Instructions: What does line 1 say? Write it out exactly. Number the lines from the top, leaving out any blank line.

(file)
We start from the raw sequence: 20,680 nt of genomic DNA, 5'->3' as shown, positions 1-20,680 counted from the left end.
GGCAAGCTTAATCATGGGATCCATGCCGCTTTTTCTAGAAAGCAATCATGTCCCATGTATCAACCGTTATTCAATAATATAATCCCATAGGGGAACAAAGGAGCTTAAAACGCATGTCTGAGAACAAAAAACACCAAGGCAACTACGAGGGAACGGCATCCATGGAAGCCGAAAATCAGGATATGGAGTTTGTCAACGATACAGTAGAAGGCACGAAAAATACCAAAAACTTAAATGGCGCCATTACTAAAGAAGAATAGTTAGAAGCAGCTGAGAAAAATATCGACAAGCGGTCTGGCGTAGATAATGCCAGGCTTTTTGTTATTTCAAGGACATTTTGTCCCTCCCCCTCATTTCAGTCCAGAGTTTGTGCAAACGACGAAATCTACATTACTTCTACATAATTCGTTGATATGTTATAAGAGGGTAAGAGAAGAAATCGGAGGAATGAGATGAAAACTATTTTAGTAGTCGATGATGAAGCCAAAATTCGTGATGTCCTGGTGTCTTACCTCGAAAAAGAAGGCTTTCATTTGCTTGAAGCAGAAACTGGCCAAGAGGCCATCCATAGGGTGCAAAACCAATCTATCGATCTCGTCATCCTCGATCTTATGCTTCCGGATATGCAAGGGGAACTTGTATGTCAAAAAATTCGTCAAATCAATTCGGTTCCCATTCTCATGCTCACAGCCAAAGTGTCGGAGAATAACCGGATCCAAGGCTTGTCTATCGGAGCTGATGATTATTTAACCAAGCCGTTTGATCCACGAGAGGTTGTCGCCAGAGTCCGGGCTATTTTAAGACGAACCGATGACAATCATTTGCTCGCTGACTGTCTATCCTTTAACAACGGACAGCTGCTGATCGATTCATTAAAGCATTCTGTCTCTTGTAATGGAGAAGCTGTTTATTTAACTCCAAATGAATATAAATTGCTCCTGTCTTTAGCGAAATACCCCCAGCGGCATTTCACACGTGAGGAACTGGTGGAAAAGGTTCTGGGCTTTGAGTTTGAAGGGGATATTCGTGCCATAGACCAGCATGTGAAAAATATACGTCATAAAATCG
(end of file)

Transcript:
We start from the raw sequence: 20,680 nt of genomic DNA, 5'->3' as shown, positions 1-20,680 counted from the left end.